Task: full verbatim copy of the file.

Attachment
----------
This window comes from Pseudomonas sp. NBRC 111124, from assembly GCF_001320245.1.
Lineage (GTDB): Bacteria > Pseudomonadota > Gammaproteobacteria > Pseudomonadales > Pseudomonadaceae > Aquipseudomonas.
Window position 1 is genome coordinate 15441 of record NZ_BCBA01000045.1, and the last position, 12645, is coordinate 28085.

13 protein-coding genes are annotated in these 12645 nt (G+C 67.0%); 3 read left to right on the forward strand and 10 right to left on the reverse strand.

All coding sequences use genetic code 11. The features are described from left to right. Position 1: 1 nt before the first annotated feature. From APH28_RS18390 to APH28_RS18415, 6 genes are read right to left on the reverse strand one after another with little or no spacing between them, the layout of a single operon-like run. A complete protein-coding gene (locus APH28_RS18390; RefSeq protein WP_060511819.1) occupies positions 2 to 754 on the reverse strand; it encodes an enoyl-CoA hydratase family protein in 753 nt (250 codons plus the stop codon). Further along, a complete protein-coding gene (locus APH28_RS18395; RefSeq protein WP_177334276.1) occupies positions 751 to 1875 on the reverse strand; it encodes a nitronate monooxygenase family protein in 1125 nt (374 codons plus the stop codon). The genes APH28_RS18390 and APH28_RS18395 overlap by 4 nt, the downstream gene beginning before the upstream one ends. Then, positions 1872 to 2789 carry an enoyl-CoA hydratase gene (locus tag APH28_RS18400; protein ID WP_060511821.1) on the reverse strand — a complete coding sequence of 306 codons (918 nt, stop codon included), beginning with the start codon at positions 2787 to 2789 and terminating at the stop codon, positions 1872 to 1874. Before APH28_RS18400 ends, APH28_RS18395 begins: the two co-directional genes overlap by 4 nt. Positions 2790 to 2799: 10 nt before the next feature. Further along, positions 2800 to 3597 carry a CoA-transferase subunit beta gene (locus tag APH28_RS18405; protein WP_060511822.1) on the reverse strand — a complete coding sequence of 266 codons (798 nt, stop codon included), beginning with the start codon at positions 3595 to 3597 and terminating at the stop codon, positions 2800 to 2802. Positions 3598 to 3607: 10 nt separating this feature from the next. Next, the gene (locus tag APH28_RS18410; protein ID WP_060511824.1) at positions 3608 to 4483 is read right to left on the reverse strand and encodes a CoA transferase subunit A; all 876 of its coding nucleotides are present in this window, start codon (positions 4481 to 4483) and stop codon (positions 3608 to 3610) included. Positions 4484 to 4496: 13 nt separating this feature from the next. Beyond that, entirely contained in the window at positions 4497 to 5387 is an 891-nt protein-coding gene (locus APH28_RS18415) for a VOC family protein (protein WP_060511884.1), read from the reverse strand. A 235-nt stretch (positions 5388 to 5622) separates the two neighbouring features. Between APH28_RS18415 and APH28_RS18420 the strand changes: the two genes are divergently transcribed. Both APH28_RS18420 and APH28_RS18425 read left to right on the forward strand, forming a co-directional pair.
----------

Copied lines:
This window comes from Pseudomonas sp. NBRC 111124, from assembly GCF_001320245.1.
Lineage (GTDB): Bacteria > Pseudomonadota > Gammaproteobacteria > Pseudomonadales > Pseudomonadaceae > Aquipseudomonas.
Window position 1 is genome coordinate 15441 of record NZ_BCBA01000045.1, and the last position, 12645, is coordinate 28085.

13 protein-coding genes are annotated in these 12645 nt (G+C 67.0%); 3 read left to right on the forward strand and 10 right to left on the reverse strand.

All coding sequences use genetic code 11. The features are described from left to right. Position 1: 1 nt before the first annotated feature. From APH28_RS18390 to APH28_RS18415, 6 genes are read right to left on the reverse strand one after another with little or no spacing between them, the layout of a single operon-like run. A complete protein-coding gene (locus APH28_RS18390; RefSeq protein WP_060511819.1) occupies positions 2 to 754 on the reverse strand; it encodes an enoyl-CoA hydratase family protein in 753 nt (250 codons plus the stop codon). Further along, a complete protein-coding gene (locus APH28_RS18395; RefSeq protein WP_177334276.1) occupies positions 751 to 1875 on the reverse strand; it encodes a nitronate monooxygenase family protein in 1125 nt (374 codons plus the stop codon). The genes APH28_RS18390 and APH28_RS18395 overlap by 4 nt, the downstream gene beginning before the upstream one ends. Then, positions 1872 to 2789 carry an enoyl-CoA hydratase gene (locus tag APH28_RS18400; protein ID WP_060511821.1) on the reverse strand — a complete coding sequence of 306 codons (918 nt, stop codon included), beginning with the start codon at positions 2787 to 2789 and terminating at the stop codon, positions 1872 to 1874. Before APH28_RS18400 ends, APH28_RS18395 begins: the two co-directional genes overlap by 4 nt. Positions 2790 to 2799: 10 nt before the next feature. Further along, positions 2800 to 3597 carry a CoA-transferase subunit beta gene (locus tag APH28_RS18405; protein WP_060511822.1) on the reverse strand — a complete coding sequence of 266 codons (798 nt, stop codon included), beginning with the start codon at positions 3595 to 3597 and terminating at the stop codon, positions 2800 to 2802. Positions 3598 to 3607: 10 nt separating this feature from the next. Next, the gene (locus tag APH28_RS18410; protein ID WP_060511824.1) at positions 3608 to 4483 is read right to left on the reverse strand and encodes a CoA transferase subunit A; all 876 of its coding nucleotides are present in this window, start codon (positions 4481 to 4483) and stop codon (positions 3608 to 3610) included. Positions 4484 to 4496: 13 nt separating this feature from the next. Beyond that, entirely contained in the window at positions 4497 to 5387 is an 891-nt protein-coding gene (locus APH28_RS18415) for a VOC family protein (protein WP_060511884.1), read from the reverse strand. A 235-nt stretch (positions 5388 to 5622) separates the two neighbouring features. Between APH28_RS18415 and APH28_RS18420 the strand changes: the two genes are divergently transcribed. Both APH28_RS18420 and APH28_RS18425 read left to right on the forward strand, forming a co-directional pair.